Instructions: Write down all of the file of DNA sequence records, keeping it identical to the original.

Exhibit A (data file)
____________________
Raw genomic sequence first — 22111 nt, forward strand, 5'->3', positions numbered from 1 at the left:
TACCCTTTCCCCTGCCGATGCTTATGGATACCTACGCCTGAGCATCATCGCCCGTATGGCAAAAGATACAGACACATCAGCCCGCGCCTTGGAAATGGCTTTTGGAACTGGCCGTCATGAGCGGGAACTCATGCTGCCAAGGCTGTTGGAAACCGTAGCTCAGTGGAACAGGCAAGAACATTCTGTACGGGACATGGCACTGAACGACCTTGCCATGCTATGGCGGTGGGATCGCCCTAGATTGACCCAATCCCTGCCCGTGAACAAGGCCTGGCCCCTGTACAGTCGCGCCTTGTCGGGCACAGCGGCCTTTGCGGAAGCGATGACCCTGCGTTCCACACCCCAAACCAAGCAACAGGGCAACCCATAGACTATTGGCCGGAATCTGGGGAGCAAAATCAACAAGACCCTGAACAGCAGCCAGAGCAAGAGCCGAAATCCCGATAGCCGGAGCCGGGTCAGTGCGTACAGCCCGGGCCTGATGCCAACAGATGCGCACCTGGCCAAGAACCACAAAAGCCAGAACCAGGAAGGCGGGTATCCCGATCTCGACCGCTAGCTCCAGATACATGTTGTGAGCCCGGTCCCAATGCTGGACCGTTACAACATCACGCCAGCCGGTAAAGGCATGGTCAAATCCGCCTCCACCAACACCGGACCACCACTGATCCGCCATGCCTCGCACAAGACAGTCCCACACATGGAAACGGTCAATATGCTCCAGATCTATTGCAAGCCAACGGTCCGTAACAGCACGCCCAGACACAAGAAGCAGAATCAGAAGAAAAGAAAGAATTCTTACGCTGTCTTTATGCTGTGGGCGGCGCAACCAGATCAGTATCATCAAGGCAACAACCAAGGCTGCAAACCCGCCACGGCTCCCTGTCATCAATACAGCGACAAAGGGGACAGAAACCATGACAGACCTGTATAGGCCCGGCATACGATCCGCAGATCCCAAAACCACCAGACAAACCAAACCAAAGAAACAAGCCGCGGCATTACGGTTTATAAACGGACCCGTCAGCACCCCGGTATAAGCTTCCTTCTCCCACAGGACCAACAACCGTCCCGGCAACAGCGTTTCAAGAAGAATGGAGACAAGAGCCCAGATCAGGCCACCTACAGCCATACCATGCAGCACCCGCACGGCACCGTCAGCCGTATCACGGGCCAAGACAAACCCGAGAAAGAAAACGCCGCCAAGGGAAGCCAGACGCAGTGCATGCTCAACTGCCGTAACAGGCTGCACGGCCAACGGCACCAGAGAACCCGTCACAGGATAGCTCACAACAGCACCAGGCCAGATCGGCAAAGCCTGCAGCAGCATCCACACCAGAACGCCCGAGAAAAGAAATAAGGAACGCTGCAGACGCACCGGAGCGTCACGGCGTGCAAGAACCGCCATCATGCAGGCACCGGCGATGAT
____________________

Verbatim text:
Raw genomic sequence first — 22111 nt, forward strand, 5'->3', positions numbered from 1 at the left:
TACCCTTTCCCCTGCCGATGCTTATGGATACCTACGCCTGAGCATCATCGCCCGTATGGCAAAAGATACAGACACATCAGCCCGCGCCTTGGAAATGGCTTTTGGAACTGGCCGTCATGAGCGGGAACTCATGCTGCCAAGGCTGTTGGAAACCGTAGCTCAGTGGAACAGGCAAGAACATTCTGTACGGGACATGGCACTGAACGACCTTGCCATGCTATGGCGGTGGGATCGCCCTAGATTGACCCAATCCCTGCCCGTGAACAAGGCCTGGCCCCTGTACAGTCGCGCCTTGTCGGGCACAGCGGCCTTTGCGGAAGCGATGACCCTGCGTTCCACACCCCAAACCAAGCAACAGGGCAACCCATAGACTATTGGCCGGAATCTGGGGAGCAAAATCAACAAGACCCTGAACAGCAGCCAGAGCAAGAGCCGAAATCCCGATAGCCGGAGCCGGGTCAGTGCGTACAGCCCGGGCCTGATGCCAACAGATGCGCACCTGGCCAAGAACCACAAAAGCCAGAACCAGGAAGGCGGGTATCCCGATCTCGACCGCTAGCTCCAGATACATGTTGTGAGCCCGGTCCCAATGCTGGACCGTTACAACATCACGCCAGCCGGTAAAGGCATGGTCAAATCCGCCTCCACCAACACCGGACCACCACTGATCCGCCATGCCTCGCACAAGACAGTCCCACACATGGAAACGGTCAATATGCTCCAGATCTATTGCAAGCCAACGGTCCGTAACAGCACGCCCAGACACAAGAAGCAGAATCAGAAGAAAAGAAAGAATTCTTACGCTGTCTTTATGCTGTGGGCGGCGCAACCAGATCAGTATCATCAAGGCAACAACCAAGGCTGCAAACCCGCCACGGCTCCCTGTCATCAATACAGCGACAAAGGGGACAGAAACCATGACAGACCTGTATAGGCCCGGCATACGATCCGCAGATCCCAAAACCACCAGACAAACCAAACCAAAGAAACAAGCCGCGGCATTACGGTTTATAAACGGACCCGTCAGCACCCCGGTATAAGCTTCCTTCTCCCACAGGACCAACAACCGTCCCGGCAACAGCGTTTCAAGAAGAATGGAGACAAGAGCCCAGATCAGGCCACCTACAGCCATACCATGCAGCACCCGCACGGCACCGTCAGCCGTATCACGGGCCAAGACAAACCCGAGAAAGAAAACGCCGCCAAGGGAAGCCAGACGCAGTGCATGCTCAACTGCCGTAACAGGCTGCACGGCCAACGGCACCAGAGAACCCGTCACAGGATAGCTCACAACAGCACCAGGCCAGATCGGCAAAGCCTGCAGCAGCATCCACACCAGAACGCCCGAGAAAAGAAATAAGGAACGCTGCAGACGCACCGGAGCGTCACGGCGTGCAAGAACCGCCATCATGCAGGCACCGGCGATGAT